The Live Music Forum

Hamish Birchall Bulletin

Wednesday 12th January 2011 - Celebrate the Royal Wedding - and that's an order

'On 29 April 2011, the nation will celebrate the Royal Wedding of Prince William and Kate Middleton.'
So begins the Home Office consultation launched today to find out how many people back their plan to allow pubs and bars in England and Wales to stay open till 1am on Friday 29th and Saturday 30th April:

If the nation approves, the proposal will be implemented under Section 172 of the Licensing Act 2003. This allows the Secretary of State to relax opening hours for special occasions using a 'licensing hours order':

But the extra fun time would not automatically extend to the provision of live music, recorded music, or dancing.  Only venues that already have live music and entertainment facilities permissions could benefit.  The consultation explicitly asks 'Do you agree that the order should apply to the provision of regulated entertainment?':
The wording of the question and the yes/no tick box answer means that no-one can indicate a preference for live as opposed to recorded music, or indeed for any of the seven different entertainments included within the term 'regulated entertainment'.  Many people who might tolerate unamplified or moderately amplified live music till 1am may not be keen on extended hours for nightclub-style entertainment.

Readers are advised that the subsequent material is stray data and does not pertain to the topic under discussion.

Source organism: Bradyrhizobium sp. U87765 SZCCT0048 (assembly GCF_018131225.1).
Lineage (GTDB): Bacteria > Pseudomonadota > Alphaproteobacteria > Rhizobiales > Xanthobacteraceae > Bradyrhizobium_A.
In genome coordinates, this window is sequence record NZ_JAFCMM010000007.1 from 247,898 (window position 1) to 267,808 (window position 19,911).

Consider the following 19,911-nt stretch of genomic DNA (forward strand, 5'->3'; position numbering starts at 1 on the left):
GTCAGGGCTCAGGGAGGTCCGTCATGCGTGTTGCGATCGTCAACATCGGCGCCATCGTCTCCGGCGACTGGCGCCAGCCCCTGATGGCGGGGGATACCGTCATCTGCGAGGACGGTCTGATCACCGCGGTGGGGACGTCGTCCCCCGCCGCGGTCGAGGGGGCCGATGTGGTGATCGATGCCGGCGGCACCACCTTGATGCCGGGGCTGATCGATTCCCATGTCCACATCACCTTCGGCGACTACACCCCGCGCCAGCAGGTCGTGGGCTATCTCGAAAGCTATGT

More significantly there is no question seeking public consent to apply the extra hours order to the provision of entertainment facilities.
This is a serious oversight.  'Entertainment facilities', as described within the Act (Sch.1 para 3), cover not only amplification, but also dance floors, musical instruments, a stage or even a karaoke machine.  In other words, pretty much anything that enables people to be entertained, or to entertain themselves, through music and dancing.
In failing to seek public consent on extending operating times for this crucial licensing permission, as far as music and dancing is concerned the consultation is void.
Even if Culture Secretary Jeremy Hunt allows extra time over the Royal Wedding weekend for alcohol and the provision of regulated entertainment, only about a quarter of licensed premises have the necessary authorisation for the provision of 'entertainment facilities' that would allow dancing to live bands or recorded music.  But with the consultation as it stands, he will not have public approval to allow even these venues to host music and dancing beyond their existing operating times. The entertainment facilities statistics were confirmed by the government last year in a Written Answer to a question from Lord Colwyn:
By contrast most bars and pubs could provide a DJ without dancing, as permission to play recorded music was granted automatically to all bars converting their old licences in 2005. And big screen broadcast entertainment needs no Licensing Act permissions at all.

Hamish Birchall